Orange Order claims it is an “ethnic minority” as petition is launched to oppose ‘OrangeFest’


Petitioners claim people of Glasgow are sick of “sectarian, hate filled Orange marches”

THE ORANGE ORDER has claimed that it is an “ethnic minority” as a petition opposing the organisation’s planned activities in Glasgow on Saturday reached 15,000 signatures in less than one day.

Orangefest, a day-long event in organised by the Grand Orange Lodge of Scotland, will see speakers, bands, choirs, pipe bands and drummers from Scotland and Northern Ireland address crowds. A march through the city centre is scheduled for later in the afternoon.

Critics of the Orange Order say that it promotes anti-Catholic sentiment and hatred and have demanded answers from Glasgow City Council (GCC) on why it has sanctioned the event.

The petition, titled, “Hold GCC to account on Orangefest – the people of Glasgow say ‘No More!”, says that people of Glasgow and Scotland are “sick of their voices going unheard in relation to sectarian, hate filled orange marches”.

It demands that the council provides answers as to why it has allowed the event to go ahead in a “city centre location on a busy Saturday”.

“This is council-sanctioned hatred and nothing more. What next, a Ku Klux Klan fun day in Victoria Park?” wrote John Lambie, one of the petition’s signatories.

Another signatory, Ashley Thomson wrote, “to have events like this which is spreading hate for Catholics is disgusting and should not be allowed on our streets”, while Brian Durkin said: “Glasgow and Scotland should have no part in this institutions rancid and bigoted behaviour.”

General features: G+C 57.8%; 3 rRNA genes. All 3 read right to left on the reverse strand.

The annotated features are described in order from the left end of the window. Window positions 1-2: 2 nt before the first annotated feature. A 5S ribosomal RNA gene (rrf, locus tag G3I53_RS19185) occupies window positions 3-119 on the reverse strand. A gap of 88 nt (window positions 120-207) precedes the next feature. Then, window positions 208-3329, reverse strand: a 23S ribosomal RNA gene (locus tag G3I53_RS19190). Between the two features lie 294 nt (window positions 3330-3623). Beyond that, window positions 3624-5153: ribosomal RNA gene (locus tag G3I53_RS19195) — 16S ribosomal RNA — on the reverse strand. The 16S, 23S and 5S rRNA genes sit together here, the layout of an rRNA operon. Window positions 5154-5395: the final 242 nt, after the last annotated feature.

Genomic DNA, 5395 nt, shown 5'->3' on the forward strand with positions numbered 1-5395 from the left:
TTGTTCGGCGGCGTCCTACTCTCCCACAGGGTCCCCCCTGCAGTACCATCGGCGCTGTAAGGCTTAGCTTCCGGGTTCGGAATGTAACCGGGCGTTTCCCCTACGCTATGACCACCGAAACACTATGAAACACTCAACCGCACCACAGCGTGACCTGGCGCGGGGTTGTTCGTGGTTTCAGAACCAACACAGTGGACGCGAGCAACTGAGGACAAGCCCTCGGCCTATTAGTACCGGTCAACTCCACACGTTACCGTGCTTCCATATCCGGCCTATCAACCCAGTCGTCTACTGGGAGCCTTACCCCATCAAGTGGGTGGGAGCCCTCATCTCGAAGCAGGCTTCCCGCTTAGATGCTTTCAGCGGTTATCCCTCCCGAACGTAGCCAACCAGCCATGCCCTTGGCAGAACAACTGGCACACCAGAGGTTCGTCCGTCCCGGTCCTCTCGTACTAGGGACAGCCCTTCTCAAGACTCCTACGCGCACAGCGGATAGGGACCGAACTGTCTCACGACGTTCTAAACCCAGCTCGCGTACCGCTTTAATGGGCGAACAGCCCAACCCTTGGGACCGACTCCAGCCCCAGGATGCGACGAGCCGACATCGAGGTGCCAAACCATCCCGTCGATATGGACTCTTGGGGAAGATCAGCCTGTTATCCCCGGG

However, Eddie Hyde, Grand Master of the County Grand Orange Lodge Of Glasgow, claimed that the Protestant organisation has a “distinct culture” stretching back hundreds of years in the city.

“I would class us as an ethnic minority entitled to promote ourselves the same as any other faith,” he said.

He continued: “We stand for civil and religious liberties for all. We may not like the other events in George Square and disagree with much of it but we respect their right to assemble and express themselves in George Square or wherever.”

The Orange Order is a fraternal organisation with the principle aim of upholding the Protestant faith. Non-Protestants cannot become members, and any member that marries a Catholic faces expulsion.

Politically, the organisation is conservative and unionist, with links to Ulster loyalism, and campaigned for a No vote at last September’s independence referendum.

The event has caused disquiet within the Labour-run council with opponents questioning why there was no discussion before approval for the event was given.

Leader of the SNP opposition in the council Susan Aitken said that they were “deeply concerned” that the event had been approved for a summer Saturday.

She continued: “My group has asked a number of questions, to establish who approved this event and when, how much the event will cost the public purse and what steps have been taken to ensure the safety and security of the wider public.

“The SNP group believes it is questionable at best that decisions to stage events of this kind, which are clearly going to be controversial, are being taken without any discussion with elected members and without any opportunity given for them to represent their constituents’ views.”

It has also emerged that a civic reception for the Orange Order took place in the City Chambers on Monday.

A spokesman for the city council said: “People use George Square and other public spaces in Glasgow for a range of events and activities.

“Providing the events are properly planned and don’t encourage unlawful behaviour the council is not permitted to simply ban them on the grounds that someone dislike aspects or holds contrary views to the organisers.”

Picture courtesy of Ross Goodman